Dr Craig S Wright during The Bitcoin Masterclass #5

Making EDI better with the BSV blockchain: The Bitcoin Masterclasses #5 with Craig Wright

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Smart contracts are not a new idea! As Dr. Craig S. Wright points out in the latest installment of the Bitcoin Masterclasses workshops, automating business processes through digitization has been around for decades now. But how well has it been done? Not very. Can it be done better using a scalable blockchain? Absolutely.

You can view the first session and the entire first day of the latest Masterclass series here, and watch any previous Bitcoin Masterclass sessions on the CoinGeek YouTube channel.

Dr. Wright begins by asking how much everyone understands about EDI (Electronic Data Interchange), a set of business/logistics-focused electronic communications standards that first developed in the late 1940s for the military. However, it didn’t really see commercial implementation until the 1970s.

I thought we were already digital

In today’s world it’s easy to assume the entire global economy is digitized—along with most other important records. However, this often isn’t the case. Dr. Wright gives the examples of shipping documents, including Bills of Lading, which are still mostly paper-based. They are also traded as physical goods on localized exchanges like the CME.

Even examples that were ahead of the digitization curve (for their time), such as the U.S. Army, use archaic forms of digital documentation. An estimated US$6 trillion in global trade happens through that institution per year, in a clunky combination of fax-to-TCP, converted Excel spreadsheets, and streaming TIFFs. These are very error-prone and insecure, with their “digital signatures” based on CRCs (cyclic redundancy checks) and a code.

What we need is some form of attestation to verify that certain processes and transfers have actually taken place, even if the transaction itself involves physical items. Even this is often done in improvised ways, like regular email or phone calls. We need a better form of evidence, and although courts have accepted un-secure emails as evidence, there have certainly been cases where attackers have intercepted communications to send false approval emails (one early blockchain industry example was a fraudulent email attack on BitPay and former CEO Tony Gallippi in December 2014).

We have bar codes, QR codes, RFID tags, various systems to exchange electronic data within a business or government process. A scalable blockchain can standardize these processes and make them far more efficient, as well as easier to learn. Its single source-ledger of truth can avoid duplication or incompatible standards.

Defining what we’re sending

Dr. Wright notes that any EDI document can form a (legally recognized) contract if there’s a “master contract,” where all parties agree to a set of rules and definitions, and methods of dispute resolution, before starting the rest of the process.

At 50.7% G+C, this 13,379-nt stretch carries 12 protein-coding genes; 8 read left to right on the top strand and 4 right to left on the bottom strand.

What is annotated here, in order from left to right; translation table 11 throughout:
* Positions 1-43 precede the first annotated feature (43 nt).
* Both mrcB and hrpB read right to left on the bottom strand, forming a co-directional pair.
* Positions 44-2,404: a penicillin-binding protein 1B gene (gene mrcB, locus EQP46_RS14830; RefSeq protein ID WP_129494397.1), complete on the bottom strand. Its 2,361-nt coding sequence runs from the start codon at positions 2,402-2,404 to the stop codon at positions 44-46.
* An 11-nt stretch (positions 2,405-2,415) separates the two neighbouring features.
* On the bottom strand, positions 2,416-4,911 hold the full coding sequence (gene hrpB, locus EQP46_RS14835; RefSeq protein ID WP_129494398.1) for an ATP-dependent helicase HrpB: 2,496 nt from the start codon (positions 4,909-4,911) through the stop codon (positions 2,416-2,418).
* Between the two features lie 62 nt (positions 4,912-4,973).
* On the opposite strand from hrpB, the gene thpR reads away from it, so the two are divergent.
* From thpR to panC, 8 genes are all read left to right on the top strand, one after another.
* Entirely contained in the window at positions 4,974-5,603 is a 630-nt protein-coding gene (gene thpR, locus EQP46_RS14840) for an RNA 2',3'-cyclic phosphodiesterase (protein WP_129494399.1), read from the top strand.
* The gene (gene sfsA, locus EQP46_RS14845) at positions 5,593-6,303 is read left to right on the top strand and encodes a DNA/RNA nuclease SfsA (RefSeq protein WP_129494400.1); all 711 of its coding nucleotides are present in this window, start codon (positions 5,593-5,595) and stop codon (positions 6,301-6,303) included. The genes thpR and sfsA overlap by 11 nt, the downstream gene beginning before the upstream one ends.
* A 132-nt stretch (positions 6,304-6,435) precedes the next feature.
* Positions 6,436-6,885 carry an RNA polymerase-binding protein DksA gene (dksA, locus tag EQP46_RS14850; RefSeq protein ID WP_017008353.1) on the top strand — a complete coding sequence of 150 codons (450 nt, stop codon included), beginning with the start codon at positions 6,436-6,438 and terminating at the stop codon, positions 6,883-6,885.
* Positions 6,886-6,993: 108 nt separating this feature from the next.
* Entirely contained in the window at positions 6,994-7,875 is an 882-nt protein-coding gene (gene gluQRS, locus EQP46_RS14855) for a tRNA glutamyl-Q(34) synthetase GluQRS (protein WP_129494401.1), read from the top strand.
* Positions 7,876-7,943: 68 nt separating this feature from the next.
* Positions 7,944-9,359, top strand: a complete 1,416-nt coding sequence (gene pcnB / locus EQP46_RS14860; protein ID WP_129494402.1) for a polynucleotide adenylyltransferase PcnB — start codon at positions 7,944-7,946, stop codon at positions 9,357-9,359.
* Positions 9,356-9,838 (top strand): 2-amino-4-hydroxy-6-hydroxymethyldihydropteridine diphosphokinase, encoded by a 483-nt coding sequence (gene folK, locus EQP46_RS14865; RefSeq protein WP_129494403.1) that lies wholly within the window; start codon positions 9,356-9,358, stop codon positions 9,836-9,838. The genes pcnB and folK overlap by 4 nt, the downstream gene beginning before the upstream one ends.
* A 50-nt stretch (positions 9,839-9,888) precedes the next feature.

We have purchase orders, invoices, and other commercial documents. How can we make these better using a blockchain? How can you have that data in a format that can also be accessed by external parties (with approval), local tax authorities, accountants and auditors.

He whiteboards a simple template structure for such things, which can take information from different sources and gather them in one place, giving Bitcoin Script examples. These include methods for attestation and authentication, including signed fields and methods to verify them. The Bitcoin network handles the verification and the blockchain provides a permanent, auditable record.

These contracts can be made complex and more flexible, taking into account variables like world events and political shifts, natural disasters, weather, changes in price and availability of goods over long periods of time. Markets can emerge to trade on the differences in these variables, losses and risks can be minimized, and valuable marketing lessons can be learned (e.g., why do some supermarkets put beer next to the baby goods section?)

Putting all this information in a central (yet decentralized!) place creates efficiency advantages and new commercial opportunities, by creating the ability to access and cross-reference data. There are efficiency improvements to be found in both physical goods and prices, and blockchain development opportunities in building these systems.

Technically, all it takes is know-how and creativity. Perhaps getting that first “master contract” agreement with the commercial world will be the most difficult part—though increased awareness of blockchain and its potential real-life applications (other than coin trading), and more appreciation of its data-verifying capabilities, will advance the cause a lot.

“Wouldn’t that be better than Boring Apes?” Dr. Wright asks.

Watch The Bitcoin Masterclasses #4 in London highlights: nLocktime & delayed transactions

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New to Bitcoin? Check out CoinGeek’s Bitcoin for Beginners section, the ultimate resource guide to learn more about Bitcoin—as originally envisioned by Satoshi Nakamoto—and blockchain.